What a way to start the day with nine zebras hanging around for a few hours, including a mom and very young foal, suckling every few minutes. Typically, zebras kick, yip, and pass gas when pellets are tossed. It was cute to see how the mom scooted the foal out of the way of the commotion. Zebras are not ruminants. They have only one stomach. Constantly grazing on vegetation, they become bloated and gassy.
The zebras never seem to injure one another when they get into a frenzy, but, let’s face it, the animals are hungry. No wonder they carry on over a few pellets. They all still look healthy, and we pray they can remain so until the “greening” of the bush. We’re moving into spring in a mere week or so.
Three months later, it will be summer when the heat, humidity, insects, and mozzies will be in full force. But, the magic of summer is the beautiful green bush for the wildlife to eat. With so much food on hand at that time, you’d think they stop by less and less for pellets, but the fall and winter habits have been established, and they continue to stop by regularly.
Fortunately, this morning it’s drizzling, the perfect type of rain for the bush as opposed to a downpour that merely runs off. It must have rained at night since we see a touch of green in the usually dry, brown bush. This indicates times to come when the rainy season begins soon.
As soon as I stepped outdoors this morning, after another fitful night’s sleep, it was exciting to see nine zebras, including a very young foal, in the garden. Tom had already taken several photos and tossed several batches of pellets. Of course, I decided to try for more shots to be added to today’s post, hopefully.
The animals were finally returning to our garden with the drones overhead last week and a bush weekend packed with tourists. We were a little concerned when it was sparse of wildlife with friends Connie and Jeff arriving in four days. We hope all of our regulars and more will stop by to meet them. The thought of sharing this wonderful environment with our friends is exciting.
I’m feeling slightly better today. The headache and facial pain are about 50% better. Maybe after 18 days of taking the tablets at night, relief is coming. I am hopeful. Having this pain for the past five months has been challenging and frustrating. I’ve tried not to complain or limit my activities. In the realm of things, this may have been the best way for me to handle it rather than lying in bed, feeling sorry for myself.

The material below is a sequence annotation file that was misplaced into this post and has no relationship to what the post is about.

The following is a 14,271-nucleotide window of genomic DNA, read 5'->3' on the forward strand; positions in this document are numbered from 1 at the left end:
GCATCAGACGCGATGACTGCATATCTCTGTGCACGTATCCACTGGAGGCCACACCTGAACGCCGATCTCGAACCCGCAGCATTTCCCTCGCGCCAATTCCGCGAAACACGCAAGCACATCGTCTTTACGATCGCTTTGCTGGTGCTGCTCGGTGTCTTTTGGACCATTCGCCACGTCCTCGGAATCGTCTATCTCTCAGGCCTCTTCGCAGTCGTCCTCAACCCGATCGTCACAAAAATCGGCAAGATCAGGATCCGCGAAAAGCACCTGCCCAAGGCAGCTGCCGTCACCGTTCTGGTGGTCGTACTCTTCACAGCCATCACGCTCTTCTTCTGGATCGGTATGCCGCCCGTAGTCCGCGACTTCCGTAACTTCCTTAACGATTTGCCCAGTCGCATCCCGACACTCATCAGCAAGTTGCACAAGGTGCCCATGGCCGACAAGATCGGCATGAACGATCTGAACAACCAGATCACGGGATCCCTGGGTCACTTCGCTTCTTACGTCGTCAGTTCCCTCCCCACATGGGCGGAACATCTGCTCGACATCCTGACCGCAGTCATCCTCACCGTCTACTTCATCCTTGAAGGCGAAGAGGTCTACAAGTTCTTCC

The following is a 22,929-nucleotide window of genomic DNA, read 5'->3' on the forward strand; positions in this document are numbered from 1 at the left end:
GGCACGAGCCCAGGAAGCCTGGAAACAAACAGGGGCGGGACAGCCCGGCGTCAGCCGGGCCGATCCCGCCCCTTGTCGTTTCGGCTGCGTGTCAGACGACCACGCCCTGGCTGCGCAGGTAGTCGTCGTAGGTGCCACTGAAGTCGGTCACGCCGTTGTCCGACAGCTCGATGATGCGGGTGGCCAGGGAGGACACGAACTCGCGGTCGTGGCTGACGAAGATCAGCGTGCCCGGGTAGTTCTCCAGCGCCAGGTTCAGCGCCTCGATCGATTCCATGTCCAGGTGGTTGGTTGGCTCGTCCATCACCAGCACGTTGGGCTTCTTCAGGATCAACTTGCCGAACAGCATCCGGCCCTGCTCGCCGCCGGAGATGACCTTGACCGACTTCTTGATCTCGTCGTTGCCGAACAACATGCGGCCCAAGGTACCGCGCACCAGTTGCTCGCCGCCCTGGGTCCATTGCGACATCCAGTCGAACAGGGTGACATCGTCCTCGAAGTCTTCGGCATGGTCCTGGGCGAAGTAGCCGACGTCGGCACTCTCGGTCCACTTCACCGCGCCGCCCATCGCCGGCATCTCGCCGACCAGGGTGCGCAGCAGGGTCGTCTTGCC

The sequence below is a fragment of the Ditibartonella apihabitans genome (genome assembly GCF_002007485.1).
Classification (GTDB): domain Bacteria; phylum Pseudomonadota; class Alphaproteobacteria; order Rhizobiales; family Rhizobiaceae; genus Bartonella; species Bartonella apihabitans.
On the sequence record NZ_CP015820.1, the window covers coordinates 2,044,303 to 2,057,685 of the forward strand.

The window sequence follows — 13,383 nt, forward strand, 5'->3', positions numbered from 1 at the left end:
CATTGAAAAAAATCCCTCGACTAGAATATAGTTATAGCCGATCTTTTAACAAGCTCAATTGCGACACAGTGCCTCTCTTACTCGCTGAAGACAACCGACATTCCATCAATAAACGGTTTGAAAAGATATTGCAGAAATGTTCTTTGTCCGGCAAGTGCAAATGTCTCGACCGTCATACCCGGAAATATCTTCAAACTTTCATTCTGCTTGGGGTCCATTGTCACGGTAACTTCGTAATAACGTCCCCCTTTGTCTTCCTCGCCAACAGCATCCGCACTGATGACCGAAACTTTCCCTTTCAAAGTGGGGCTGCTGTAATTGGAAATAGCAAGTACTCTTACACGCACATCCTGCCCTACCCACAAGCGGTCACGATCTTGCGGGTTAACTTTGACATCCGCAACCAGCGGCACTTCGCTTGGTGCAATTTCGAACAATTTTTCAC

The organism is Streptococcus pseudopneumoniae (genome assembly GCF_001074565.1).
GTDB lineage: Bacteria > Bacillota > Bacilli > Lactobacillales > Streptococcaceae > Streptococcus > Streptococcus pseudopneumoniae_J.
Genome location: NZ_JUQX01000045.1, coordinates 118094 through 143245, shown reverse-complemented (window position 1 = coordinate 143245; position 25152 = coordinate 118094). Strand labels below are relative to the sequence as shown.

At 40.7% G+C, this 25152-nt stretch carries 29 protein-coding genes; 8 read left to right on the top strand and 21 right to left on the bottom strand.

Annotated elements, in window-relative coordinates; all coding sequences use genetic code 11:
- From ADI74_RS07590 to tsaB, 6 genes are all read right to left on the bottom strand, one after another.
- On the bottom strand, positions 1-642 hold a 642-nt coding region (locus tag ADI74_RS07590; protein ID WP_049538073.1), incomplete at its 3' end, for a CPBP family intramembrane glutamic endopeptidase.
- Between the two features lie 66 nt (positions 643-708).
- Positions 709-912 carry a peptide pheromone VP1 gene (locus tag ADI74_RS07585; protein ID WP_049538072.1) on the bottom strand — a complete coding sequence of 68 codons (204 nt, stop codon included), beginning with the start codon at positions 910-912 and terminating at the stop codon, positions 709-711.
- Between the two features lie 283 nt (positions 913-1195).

Unfortunately, the medication makes me sleepy during the day. I may have to take the drug for a long time, hoping the sleepiness goes away. On the 15th, if the pain isn’t completely gone, I am to increase the dose by 5 mg per day for a total of 25 mg per day. I started at 5 mg, and it knocked me for a loop. But today, I feel a little less groggy and maybe won’t need a nap in the afternoon, which was a rarity for me before Covid-19.
With our friends coming, I don’t want to be sluggish and tired. I will do my best to stay alert and engaged in sharing the wonders of the bush with them. We hope to go on a few game drives with a guide and do several self-drive safaris in Kruger National Park. Once they arrive, we’ll be able to plan our events based on how Jeff feels and can maneuver in his wheelchair. We can only wait and see how it goes. The long journey from the US is exhausting and requires a few days to recover.
Tom is sitting at the table on the veranda, which has a roof while watching football on NFL Game Pass, an app for which he pays an annual fee to watch all NFL games while out of the US. I came inside to sit at the dining room table when Vusi was here cleaning the veranda and have stayed here, now and then, getting up to do something. Tom is no more than four meters from me, and from this location, I can partially see into the garden in case a visitor stops by.
It’s blissfully cool today, and we’re both wearing hoodie sweatshirts. I love days like this when it’s cool and rainy.
May you have a blissful day, as well.
Photo from one year ago today, September 13, 2021: